ISACA COBIT 5 – Measure (BOK V) Part 6
16. Gage R&R – Range Method (BOK V.C.1)
16. Gage R&R – Range Method (BOK V.C.1)
So starting with the range method of gauge R and R study, we have already talked about this, that this provides a quick estimate of GRR, gauge, repeatability and reproducibility. And the problem here is this doesn’t split the variation into two pieces. This just gives you one single value. So this is basically a quick way to look at whether your measurement system is capable or not. So what we do here is we take two operators and we ask them to take the measurement of five parts one time each.
So we pick five pieces, we take two operators and we ask these two operators to take the measurement of these five pieces. So piece number one, measurement of operator number one is recorded and operator number two is recorded. Then for the piece number two, measurement of operator one and measurement of operator two. And same way we do for all these five pieces, whatever is measured by operator one and operator two, that is recorded. In ideal case, operator one and operator two should measure the same value for each part. So part one they should have the same value, part two they should have the same value. But that doesn’t happen if there is a variation.
And this variation could be because of the gauge, this variation could be because of the operator itself. And as we said earlier, in range method, we are not splitting that. We are not trying to find out whether this variation between these two operator ratings is because of operator or it is because of the gauge itself. So that we are not doing in range method. Let’s move on to the next slide and look at one simple example and what all calculations are done. Calculations here are very easy. So let’s look at that on the next slide. So here on this slide on the right side, if you see I have listed down five parts, part number 12345. And I have noted down whatever reading was taken by operator A or the appraiser A and appraiser B. So the first part, appraiser A notes down the reading of 100 mm.
Appraiser B looks at that and finds out the value as 10 one. There is a gap of 1 mm between these two readings. So that is recorded in the range column on the extreme right. Same thing with part number two. Appraisal one finds out the value of the measurement as 99. Appraisal B finds out that value to be 10 two. So there is a difference of 3 mm between these two readings and that we do for all these five parts. So once I have done this for these five parts, I take the range average of the range. The ranges are 1320 and two, the average of that comes out to be 1.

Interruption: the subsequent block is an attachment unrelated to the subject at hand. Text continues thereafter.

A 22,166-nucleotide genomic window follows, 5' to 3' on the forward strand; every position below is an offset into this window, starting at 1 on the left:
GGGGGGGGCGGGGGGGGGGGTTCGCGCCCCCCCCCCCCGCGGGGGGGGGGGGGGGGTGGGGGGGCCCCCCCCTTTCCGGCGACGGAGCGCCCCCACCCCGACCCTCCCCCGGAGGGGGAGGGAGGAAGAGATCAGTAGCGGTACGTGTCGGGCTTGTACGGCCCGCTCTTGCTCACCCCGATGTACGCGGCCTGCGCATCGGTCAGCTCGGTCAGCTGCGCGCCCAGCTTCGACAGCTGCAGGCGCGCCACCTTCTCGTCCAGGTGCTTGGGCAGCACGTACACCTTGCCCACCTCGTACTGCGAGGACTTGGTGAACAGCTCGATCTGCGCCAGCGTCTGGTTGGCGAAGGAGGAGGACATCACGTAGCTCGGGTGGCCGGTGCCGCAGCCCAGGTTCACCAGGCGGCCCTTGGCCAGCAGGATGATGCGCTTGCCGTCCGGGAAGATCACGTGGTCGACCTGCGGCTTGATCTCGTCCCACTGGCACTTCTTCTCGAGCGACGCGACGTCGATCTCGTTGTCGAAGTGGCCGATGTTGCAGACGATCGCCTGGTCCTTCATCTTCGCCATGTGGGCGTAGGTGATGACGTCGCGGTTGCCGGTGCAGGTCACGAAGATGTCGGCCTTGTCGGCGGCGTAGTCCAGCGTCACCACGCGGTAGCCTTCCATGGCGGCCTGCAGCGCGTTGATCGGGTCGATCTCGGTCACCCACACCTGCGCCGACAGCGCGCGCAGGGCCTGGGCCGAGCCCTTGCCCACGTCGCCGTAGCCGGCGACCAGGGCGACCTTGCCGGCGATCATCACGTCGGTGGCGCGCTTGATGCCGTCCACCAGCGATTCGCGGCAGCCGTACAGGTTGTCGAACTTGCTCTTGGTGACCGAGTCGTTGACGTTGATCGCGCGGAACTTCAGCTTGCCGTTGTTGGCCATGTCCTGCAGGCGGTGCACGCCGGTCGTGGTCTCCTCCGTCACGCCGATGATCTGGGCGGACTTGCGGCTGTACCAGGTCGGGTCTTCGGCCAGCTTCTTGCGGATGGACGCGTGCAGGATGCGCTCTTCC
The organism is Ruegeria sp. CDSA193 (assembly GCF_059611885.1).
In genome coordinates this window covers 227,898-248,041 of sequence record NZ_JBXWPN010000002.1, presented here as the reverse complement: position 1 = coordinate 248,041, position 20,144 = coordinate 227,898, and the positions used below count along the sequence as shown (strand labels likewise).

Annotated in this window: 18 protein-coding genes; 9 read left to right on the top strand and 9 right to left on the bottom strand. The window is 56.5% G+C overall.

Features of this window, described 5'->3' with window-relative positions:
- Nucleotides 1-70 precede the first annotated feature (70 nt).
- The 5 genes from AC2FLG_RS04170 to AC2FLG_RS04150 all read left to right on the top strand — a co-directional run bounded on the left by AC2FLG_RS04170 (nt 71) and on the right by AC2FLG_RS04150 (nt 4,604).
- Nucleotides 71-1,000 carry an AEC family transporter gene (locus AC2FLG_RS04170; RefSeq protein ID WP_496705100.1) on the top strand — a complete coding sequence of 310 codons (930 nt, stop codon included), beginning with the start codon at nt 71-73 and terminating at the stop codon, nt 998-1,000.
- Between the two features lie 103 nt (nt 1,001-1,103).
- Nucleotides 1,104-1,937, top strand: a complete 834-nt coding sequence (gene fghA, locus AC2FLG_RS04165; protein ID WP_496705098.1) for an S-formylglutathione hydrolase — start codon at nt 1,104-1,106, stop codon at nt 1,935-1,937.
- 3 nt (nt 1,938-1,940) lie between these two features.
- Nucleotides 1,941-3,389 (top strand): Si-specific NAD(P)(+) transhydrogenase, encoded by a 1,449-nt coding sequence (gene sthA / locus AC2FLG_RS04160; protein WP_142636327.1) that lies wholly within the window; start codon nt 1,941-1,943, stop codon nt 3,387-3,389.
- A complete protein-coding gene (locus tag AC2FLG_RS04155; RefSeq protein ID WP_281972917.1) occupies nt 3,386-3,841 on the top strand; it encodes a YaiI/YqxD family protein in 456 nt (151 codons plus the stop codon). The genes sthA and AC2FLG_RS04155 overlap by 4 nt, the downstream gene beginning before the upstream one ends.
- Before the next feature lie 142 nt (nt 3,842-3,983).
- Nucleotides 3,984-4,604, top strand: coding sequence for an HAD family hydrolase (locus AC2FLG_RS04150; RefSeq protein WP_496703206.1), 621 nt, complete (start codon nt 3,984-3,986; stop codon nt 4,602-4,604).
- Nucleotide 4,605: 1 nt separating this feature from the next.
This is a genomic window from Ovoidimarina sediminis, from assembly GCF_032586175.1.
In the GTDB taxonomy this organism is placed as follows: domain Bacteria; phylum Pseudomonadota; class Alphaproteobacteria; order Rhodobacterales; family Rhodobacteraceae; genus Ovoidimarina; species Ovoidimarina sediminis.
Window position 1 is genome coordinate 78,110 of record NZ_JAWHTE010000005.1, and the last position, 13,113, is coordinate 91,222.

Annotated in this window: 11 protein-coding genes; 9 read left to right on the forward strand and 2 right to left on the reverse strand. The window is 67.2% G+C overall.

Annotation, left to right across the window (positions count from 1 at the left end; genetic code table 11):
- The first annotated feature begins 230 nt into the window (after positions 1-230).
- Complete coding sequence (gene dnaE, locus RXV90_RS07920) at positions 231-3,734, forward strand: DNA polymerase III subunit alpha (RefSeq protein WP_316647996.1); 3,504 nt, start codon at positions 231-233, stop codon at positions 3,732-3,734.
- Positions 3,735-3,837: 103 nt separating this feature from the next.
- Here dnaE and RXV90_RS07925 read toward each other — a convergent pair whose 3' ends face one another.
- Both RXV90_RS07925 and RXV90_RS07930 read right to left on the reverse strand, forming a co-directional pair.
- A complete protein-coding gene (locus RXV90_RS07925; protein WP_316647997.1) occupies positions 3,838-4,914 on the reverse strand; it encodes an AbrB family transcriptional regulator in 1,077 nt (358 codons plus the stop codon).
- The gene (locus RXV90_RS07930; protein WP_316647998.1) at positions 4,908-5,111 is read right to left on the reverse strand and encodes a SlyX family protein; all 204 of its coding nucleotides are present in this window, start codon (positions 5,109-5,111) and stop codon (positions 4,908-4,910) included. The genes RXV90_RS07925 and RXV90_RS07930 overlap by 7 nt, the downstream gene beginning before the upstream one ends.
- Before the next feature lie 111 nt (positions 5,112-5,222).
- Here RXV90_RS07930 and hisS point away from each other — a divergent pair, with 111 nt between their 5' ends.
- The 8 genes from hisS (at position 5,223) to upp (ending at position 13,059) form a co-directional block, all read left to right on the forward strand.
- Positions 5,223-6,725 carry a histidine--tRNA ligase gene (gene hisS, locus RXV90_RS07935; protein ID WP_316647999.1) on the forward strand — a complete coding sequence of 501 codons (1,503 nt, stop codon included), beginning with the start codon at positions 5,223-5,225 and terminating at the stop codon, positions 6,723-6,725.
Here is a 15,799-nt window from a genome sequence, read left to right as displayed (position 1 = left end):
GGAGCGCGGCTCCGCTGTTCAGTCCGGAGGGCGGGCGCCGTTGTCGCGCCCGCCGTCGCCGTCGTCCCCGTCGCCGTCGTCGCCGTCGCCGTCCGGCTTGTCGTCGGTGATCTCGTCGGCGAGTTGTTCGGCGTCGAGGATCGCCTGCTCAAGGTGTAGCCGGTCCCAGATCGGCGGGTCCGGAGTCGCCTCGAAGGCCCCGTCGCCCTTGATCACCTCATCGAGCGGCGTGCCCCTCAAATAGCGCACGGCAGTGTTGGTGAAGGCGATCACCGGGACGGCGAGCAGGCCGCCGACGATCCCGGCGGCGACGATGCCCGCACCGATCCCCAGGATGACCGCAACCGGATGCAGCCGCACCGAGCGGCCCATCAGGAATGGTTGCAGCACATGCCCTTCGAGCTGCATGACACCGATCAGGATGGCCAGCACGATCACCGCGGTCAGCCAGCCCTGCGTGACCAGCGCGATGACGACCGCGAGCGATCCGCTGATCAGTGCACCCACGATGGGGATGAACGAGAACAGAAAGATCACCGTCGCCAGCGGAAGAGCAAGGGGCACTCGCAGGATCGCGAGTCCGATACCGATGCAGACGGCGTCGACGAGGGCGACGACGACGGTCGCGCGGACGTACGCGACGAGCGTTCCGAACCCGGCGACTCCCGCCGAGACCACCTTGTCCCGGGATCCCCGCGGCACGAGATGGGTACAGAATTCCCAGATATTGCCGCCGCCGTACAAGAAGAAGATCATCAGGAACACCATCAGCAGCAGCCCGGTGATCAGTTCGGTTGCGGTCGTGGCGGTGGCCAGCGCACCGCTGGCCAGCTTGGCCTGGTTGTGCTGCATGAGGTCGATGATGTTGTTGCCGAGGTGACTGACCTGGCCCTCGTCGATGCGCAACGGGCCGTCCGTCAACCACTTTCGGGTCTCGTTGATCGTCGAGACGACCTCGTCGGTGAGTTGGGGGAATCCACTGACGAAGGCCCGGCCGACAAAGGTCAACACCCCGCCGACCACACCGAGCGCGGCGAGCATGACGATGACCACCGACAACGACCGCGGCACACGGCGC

6 and that is known as R bar. From R bar you can get the estimate of the standard deviation by dividing a constant which is called d two. So let’s understand for now that the value of d two in this case will be 1. 19. And if I divide 1. 6 by 1. 19, that gives me a value of 1. 34. So that is basically the standard deviation because of measurement. 1. 34 sigma because of measurement. Now I have a process and in the process also there is some variation. Historically, if I look at my process and in historical records I see that my process is running with sigma value of or the standard deviation value of 2. 23. This is something which I know from my past operations. If I divide my GRR which is 1. 34 which is the standard deviation because of measurement divided by the process standard deviation, multiply that by 100, that will give me percent GRR. In this case, 100 multiplied by 1. 34 divided by 2. 23. So with this my percent GRR comes out to be zero six. What does that mean?